The S&P 500 entered correction territory last week, meaning the index had a drop of 10% or more from the previous high point. Before you panic, take a look at the number of shares you own. If you’re still working and contributing to your investments, look at how many shares you purchased with the last contribution to your account, compared to how many you bought previously. While you are accumulating wealth, down markets are a good thing; you’re buying more shares.
The question for today is, where are you buying those shares? We talk a lot about asset allocation, meaning you have different types of investments. Another thing to consider is asset location, or where you own your investments. For your retirement accounts, this is a traditional account or a Roth. Here are three differences between Roth and traditional accounts:
- You receive a tax deduction when you contribute to your traditional retirement account. Both account types grow tax-deferred, meaning you aren’t taxed each year on dividends, interest, or capital gains. But only contributions to traditional accounts reduce your taxes now.
Roth contributions are after-tax, meaning you receive no upfront tax benefits.
- Roth accounts do not have Required Minimum Distributions. Depending on the year you were born, you must begin taking distributions from your traditional retirement accounts somewhere between 72 and 75. The IRS has a table that lists the percentage of your account you have to withdraw each year based on your age.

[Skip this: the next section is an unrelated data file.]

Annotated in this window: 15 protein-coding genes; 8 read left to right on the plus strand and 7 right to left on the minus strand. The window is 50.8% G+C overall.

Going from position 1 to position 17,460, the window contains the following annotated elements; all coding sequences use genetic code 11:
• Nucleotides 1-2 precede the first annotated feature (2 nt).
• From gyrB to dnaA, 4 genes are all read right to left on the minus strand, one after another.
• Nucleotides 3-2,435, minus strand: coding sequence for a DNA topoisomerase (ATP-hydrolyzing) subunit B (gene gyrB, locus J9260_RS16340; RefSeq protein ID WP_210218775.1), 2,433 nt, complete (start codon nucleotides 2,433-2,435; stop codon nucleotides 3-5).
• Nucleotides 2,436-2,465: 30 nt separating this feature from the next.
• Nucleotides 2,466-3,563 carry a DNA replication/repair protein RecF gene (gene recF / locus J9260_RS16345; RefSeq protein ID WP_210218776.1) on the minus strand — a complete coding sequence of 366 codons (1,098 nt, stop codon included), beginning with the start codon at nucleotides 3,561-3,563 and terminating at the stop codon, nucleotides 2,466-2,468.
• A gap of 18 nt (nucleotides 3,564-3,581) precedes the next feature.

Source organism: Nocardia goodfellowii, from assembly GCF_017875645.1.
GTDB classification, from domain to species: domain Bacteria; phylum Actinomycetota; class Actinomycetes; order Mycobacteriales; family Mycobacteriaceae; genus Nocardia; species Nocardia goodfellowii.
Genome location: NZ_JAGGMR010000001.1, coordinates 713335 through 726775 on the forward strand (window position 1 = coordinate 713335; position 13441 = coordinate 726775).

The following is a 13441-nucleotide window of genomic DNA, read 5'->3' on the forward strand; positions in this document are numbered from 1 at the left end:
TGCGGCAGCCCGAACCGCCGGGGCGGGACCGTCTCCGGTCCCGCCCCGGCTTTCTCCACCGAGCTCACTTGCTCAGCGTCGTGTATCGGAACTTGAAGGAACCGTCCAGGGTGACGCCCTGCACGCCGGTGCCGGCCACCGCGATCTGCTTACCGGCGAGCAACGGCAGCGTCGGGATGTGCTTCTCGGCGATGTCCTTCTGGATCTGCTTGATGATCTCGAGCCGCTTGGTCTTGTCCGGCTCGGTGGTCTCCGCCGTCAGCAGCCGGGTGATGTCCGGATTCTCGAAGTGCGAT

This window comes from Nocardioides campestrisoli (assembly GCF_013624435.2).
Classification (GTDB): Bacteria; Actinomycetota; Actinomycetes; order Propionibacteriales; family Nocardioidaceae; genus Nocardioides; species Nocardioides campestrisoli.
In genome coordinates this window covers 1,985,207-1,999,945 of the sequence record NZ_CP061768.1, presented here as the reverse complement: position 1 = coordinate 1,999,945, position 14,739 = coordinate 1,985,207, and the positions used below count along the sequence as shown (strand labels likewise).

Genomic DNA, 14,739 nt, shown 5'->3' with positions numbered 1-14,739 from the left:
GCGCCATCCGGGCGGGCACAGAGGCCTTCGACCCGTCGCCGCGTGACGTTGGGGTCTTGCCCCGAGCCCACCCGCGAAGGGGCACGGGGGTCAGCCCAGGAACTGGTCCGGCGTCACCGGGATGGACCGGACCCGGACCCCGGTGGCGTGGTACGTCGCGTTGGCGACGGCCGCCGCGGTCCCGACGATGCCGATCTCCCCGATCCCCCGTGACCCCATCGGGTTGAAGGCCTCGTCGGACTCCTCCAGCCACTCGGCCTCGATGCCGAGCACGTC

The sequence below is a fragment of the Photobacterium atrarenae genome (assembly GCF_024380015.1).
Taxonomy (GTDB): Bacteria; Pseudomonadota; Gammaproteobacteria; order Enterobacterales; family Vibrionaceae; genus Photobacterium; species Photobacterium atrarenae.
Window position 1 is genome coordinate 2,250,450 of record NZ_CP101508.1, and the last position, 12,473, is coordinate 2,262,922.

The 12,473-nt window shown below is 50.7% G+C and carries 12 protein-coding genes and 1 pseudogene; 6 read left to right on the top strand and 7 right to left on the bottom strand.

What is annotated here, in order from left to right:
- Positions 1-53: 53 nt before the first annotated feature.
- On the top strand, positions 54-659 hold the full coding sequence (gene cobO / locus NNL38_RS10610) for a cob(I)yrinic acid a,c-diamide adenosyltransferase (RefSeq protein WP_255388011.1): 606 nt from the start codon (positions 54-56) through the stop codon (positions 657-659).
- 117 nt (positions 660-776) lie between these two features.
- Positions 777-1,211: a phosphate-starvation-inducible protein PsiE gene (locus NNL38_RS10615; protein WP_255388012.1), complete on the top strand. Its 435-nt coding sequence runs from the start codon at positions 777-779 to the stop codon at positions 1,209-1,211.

As your RMDs grow each year, this can push you into higher tax brackets, and trigger IRMAA, the Medicare surcharge that’s based on your income.
Because you paid the taxes on your Roth contributions upfront, you are not required to take money out of the Roth. And when you do, that comes out tax-free.
- Roth accounts can be powerful wealth transfer vehicles. The latest legislation, called Secure 2.0, requires that most non-spouse beneficiaries withdraw all funds from an inherited retirement account within ten years. Traditional accounts also have a Required Minimum Distribution each year.
Because a Roth account is not subject to RMDs, that money can grow for ten years after the death of a surviving spouse before it has to be removed from the Roth. And it comes out of the Roth tax-free.
Deciding which account type to fund is worth a discussion with your financial advisor and tax professional. You may want to fund a traditional account now and convert some of that to a Roth early in retirement. Or, if you’re young, the compounded tax-free growth may make a Roth contribution valuable now. Either way, don’t make the decision by default.
Your action item this week is to contact the credit bureaus to freeze your credit. This prevents someone from opening a fraudulent account in your name.
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CovingtonAlsina is a registered investment adviser. Information presented is for educational purposes only and does not intend to make an offer or solicitation for the sale or purchase of any specific securities, investments, or investment strategies. Investments involve risk and, unless otherwise stated, are not guaranteed. Be sure to first consult with a qualified financial adviser and/or tax professional before implementing any strategy discussed herein. Past performance is not indicative of future performance.